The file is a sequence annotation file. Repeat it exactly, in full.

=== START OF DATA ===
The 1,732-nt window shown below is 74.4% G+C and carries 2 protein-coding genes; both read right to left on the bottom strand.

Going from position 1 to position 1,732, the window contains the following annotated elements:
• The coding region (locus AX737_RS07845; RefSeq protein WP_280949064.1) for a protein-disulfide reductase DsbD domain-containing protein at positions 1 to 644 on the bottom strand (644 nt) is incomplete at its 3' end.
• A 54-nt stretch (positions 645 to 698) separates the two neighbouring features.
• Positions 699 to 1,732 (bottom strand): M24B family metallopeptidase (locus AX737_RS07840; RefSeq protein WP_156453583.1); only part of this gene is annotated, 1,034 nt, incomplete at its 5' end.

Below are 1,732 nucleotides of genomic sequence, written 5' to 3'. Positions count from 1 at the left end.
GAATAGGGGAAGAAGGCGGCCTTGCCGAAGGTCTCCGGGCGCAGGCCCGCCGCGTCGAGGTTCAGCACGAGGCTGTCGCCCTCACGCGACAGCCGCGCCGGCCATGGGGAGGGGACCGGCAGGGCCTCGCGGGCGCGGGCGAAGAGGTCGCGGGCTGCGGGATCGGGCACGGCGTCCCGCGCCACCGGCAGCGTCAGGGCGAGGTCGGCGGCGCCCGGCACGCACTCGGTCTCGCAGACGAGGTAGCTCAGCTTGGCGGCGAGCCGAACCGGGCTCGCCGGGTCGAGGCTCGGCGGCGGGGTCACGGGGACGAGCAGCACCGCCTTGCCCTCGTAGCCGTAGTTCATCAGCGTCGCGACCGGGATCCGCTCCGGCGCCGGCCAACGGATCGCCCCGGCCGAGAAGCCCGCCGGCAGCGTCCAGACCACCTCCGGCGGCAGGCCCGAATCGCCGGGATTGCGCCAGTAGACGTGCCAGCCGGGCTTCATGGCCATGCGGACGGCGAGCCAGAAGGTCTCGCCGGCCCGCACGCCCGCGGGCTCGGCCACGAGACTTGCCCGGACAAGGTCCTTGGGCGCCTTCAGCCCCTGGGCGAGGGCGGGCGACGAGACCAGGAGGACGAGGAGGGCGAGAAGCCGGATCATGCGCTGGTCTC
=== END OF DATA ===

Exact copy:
The 1,732-nt window shown below is 74.4% G+C and carries 2 protein-coding genes; both read right to left on the bottom strand.

Going from position 1 to position 1,732, the window contains the following annotated elements:
• The coding region (locus AX737_RS07845; RefSeq protein WP_280949064.1) for a protein-disulfide reductase DsbD domain-containing protein at positions 1 to 644 on the bottom strand (644 nt) is incomplete at its 3' end.
• A 54-nt stretch (positions 645 to 698) separates the two neighbouring features.
• Positions 699 to 1,732 (bottom strand): M24B family metallopeptidase (locus AX737_RS07840; RefSeq protein WP_156453583.1); only part of this gene is annotated, 1,034 nt, incomplete at its 5' end.

Below are 1,732 nucleotides of genomic sequence, written 5' to 3'. Positions count from 1 at the left end.
GAATAGGGGAAGAAGGCGGCCTTGCCGAAGGTCTCCGGGCGCAGGCCCGCCGCGTCGAGGTTCAGCACGAGGCTGTCGCCCTCACGCGACAGCCGCGCCGGCCATGGGGAGGGGACCGGCAGGGCCTCGCGGGCGCGGGCGAAGAGGTCGCGGGCTGCGGGATCGGGCACGGCGTCCCGCGCCACCGGCAGCGTCAGGGCGAGGTCGGCGGCGCCCGGCACGCACTCGGTCTCGCAGACGAGGTAGCTCAGCTTGGCGGCGAGCCGAACCGGGCTCGCCGGGTCGAGGCTCGGCGGCGGGGTCACGGGGACGAGCAGCACCGCCTTGCCCTCGTAGCCGTAGTTCATCAGCGTCGCGACCGGGATCCGCTCCGGCGCCGGCCAACGGATCGCCCCGGCCGAGAAGCCCGCCGGCAGCGTCCAGACCACCTCCGGCGGCAGGCCCGAATCGCCGGGATTGCGCCAGTAGACGTGCCAGCCGGGCTTCATGGCCATGCGGACGGCGAGCCAGAAGGTCTCGCCGGCCCGCACGCCCGCGGGCTCGGCCACGAGACTTGCCCGGACAAGGTCCTTGGGCGCCTTCAGCCCCTGGGCGAGGGCGGGCGACGAGACCAGGAGGACGAGGAGGGCGAGAAGCCGGATCATGCGCTGGTCTC